What musicians can do


Environmentalism in music

New post on www.anujasawant.com

By Anuja Sawant Sarangdhar | 21 May 2016

“I have been collecting songs that talk about the condition about our environment and is available for anyone to view in this YouTube playlist. However, environmentalism in music has been more than just these songs. Efforts have been made to greenify the music industry across the world.

There have been quantitative studies such as the study that revealed the carbon footprint of the UK music industry. They were alone responsible for 540,000 tonnes of greenhouse gas emissions a year.

To get things into perspective, I used EPA’s greenhouse gas equivalancies calculator to find out what 540,000 tonnes of GHG emissions really means.

It looks something like this:

screenshot-www-epa-gov-2016-05

On a global scale, the United Nations Environment Programme (UNEP) in collaboration with the United Nations Educational, Scientific and Cultural Organization (UNESCO) and other partners, the UN Music & Environment Initiative was initiated. It aims to leverage the power of music to address some of the most pressing environmental problems facing the planet. According to this initiative, the music industry’s impact on the environment is broadly associated with the following activities:

  • Business operations
  • Business Travel
  • Recording/Studios
  • CD Manufacturing
  • Live events
  • Venues
  • Touring (performance and promotional)
  • Merchandise and promotional materials
  • Ticketing
  • Digital delivery of music content
  • Instruments
  • Sound & Lighting
  • Music listening devices
  • Audience Travel

The music industry has been trying to compensate for this with solar-powered stages, help reduce waste, offset carbon dioxide emissions, promote eco-friendly merchandise and encourage recycling, organic T-shirts produced using renewable energy, powering recording studios with solar power, committing to emissions reductions via CD packaging and offering temporary water fountains as an alternative to bottled water at live events. 

The next time you go to some music performance, I guess you’ll think about this. I will.

The Green Music Group is a project of the non-profit organization Reverb. GMG is a large-scale, high-profile environmental coalition of musicians, industry leaders and music fans using our collective power to bring about widespread environmental change within the music industry and around the globe. Good to see some of my favorites there: Linkin Park, Dave Matthews band, Paramore, and Maroon 5. Do you have a favorite in there too? And here’s Skyler Jett. He sings Think Green. Skyler is deeply committed to the Environment and to bringing awareness of Green issues through his music and throughout the entertainment industry.”

Sing

Anuja Sawant Sarangdhar | May 21, 2016 at 10:18 | Tag: music | URL: http://wp.me/p3bq7O-1Ad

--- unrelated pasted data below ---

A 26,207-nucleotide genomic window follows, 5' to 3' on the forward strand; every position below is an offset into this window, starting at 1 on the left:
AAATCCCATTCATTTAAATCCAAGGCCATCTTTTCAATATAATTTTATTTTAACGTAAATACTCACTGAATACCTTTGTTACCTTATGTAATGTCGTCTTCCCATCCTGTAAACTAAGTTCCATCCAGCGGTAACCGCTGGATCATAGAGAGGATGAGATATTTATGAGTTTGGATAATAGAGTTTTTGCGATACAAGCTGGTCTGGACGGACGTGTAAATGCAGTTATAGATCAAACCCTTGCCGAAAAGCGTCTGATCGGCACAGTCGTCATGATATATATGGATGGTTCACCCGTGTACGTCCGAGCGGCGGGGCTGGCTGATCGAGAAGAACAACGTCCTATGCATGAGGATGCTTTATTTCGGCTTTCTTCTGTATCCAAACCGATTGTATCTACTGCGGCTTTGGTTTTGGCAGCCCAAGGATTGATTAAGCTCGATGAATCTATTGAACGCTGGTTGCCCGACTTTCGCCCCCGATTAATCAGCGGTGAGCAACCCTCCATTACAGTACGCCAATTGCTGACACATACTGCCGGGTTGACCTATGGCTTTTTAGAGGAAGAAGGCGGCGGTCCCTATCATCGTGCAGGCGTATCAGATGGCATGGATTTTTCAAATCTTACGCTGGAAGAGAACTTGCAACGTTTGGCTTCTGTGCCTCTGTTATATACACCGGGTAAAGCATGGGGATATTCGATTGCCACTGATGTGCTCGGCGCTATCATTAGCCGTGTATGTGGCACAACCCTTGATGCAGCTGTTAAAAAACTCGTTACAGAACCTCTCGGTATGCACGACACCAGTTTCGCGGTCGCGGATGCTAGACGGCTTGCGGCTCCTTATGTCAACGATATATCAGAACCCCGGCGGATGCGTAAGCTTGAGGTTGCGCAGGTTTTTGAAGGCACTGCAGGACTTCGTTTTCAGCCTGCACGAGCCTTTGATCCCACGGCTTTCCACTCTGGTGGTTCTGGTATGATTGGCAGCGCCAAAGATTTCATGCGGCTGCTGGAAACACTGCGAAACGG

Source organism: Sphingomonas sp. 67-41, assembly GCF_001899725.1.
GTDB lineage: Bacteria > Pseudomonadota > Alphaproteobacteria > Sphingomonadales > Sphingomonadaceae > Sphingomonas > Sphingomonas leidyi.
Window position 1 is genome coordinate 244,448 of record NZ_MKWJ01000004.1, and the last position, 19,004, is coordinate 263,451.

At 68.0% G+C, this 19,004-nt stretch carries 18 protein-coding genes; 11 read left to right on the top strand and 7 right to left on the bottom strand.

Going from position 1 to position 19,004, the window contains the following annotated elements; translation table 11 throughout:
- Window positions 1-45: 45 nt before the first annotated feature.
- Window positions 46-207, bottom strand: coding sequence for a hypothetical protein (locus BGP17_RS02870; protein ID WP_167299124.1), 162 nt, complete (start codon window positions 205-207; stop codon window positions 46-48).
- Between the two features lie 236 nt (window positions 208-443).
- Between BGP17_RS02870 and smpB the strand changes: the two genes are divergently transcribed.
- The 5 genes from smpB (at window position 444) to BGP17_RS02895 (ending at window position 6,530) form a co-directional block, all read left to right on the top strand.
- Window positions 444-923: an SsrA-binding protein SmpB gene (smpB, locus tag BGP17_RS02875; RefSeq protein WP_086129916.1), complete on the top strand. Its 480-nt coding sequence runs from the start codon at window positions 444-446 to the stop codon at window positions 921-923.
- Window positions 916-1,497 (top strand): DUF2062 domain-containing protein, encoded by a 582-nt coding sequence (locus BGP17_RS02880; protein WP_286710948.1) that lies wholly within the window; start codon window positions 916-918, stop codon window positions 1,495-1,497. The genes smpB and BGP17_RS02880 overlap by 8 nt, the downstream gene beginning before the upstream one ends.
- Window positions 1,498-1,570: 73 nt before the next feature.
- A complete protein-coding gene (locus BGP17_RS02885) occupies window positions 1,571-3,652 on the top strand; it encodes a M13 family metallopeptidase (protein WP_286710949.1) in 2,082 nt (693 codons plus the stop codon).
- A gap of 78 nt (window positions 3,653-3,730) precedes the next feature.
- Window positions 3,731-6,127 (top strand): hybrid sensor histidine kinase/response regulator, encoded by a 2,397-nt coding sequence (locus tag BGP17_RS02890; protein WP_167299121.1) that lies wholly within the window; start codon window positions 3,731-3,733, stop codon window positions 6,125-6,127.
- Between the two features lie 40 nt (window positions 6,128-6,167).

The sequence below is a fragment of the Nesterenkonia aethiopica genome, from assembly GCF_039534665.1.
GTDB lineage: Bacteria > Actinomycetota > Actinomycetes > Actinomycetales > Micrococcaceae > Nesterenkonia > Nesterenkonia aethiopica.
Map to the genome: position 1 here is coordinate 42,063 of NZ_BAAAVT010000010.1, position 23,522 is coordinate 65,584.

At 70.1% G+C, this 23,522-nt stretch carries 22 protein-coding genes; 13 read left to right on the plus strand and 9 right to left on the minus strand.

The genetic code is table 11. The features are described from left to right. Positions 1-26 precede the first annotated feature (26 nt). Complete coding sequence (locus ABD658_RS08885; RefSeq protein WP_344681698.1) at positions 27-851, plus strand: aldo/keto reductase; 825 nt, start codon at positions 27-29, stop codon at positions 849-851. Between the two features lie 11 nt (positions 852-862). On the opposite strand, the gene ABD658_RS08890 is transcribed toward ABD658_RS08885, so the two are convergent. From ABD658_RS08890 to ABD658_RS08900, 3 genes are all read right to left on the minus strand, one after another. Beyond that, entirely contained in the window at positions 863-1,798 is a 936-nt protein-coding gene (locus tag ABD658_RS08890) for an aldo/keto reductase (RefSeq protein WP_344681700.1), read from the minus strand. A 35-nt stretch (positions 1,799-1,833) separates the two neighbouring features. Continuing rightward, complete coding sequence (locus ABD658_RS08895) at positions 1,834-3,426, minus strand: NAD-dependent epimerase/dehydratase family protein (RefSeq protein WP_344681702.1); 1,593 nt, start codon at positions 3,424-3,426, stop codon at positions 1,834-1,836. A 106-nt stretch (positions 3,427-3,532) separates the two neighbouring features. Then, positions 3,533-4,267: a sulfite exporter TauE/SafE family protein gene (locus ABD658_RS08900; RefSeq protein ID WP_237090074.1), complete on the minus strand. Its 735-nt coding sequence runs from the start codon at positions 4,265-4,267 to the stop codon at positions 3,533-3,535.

Canadadian musicians against fracking

» Huffington Post – 12 January 2015:
Artists demand Harper protect national park from fracking

Canadian artists, writers and musicians ranging from Hey Rosetta to novelist Joseph Boyden are pushing for action to protect Gros Morne National Park in western Newfoundland. They’ve signed an open letter to Prime Minister Stephen Harper and Premier Paul Davis urging a buffer zone to prevent hydraulic fracturing and other development near the UNESCO world heritage site.



Luke-Oshea_MaulesCre560

“It doesn’t matter who you are, or where you’re from, if you believe in something, and you love the land, and the rivers, then you put yourself on the line to defend it. One hundred years ago our ancestors answered the call to help their mates in strife overseas. Today, greed is the enemy and the battle is on our land. So much of rural Australia needs our help. Hopefully, this action can inspire others to find out what’s really happening out here and to realise they can make a difference.”
Luke O’Shea






Musicians campaign in Australia:

Amplify Divestment

‘Amplify Divestment’ focuses the cultural power of musicians on the fastest growing effort to tackle global warming – fossil fuel divestment. Amplify Divestment brings together musicians who have pledged to take their money out of banks and superannuation funds that are funding the expansion of the fossil fuel industry when the science tells us we have to stop. These musicians are joining a movement with huge momentum, a movement of universities, churches, investment funds and thousands of people saying “it is wrong to wreck the climate and we want no part of that.” And as musicians, they are amplifying that message, singing it for the world to hear.
Amplify Divestment is helping musicians with the practical process of divesting and with communicating it to their fans. Learn more about the project and the issues here and join us!

» Read more: www.amplifydivestment.org


“It seems our Earth has got a fever…”
Jarrett Cherner



Using music to promote values for sustainability

Ana Person, a Brazilian musician, has created an Earth Charter workshop for children using music to promote values.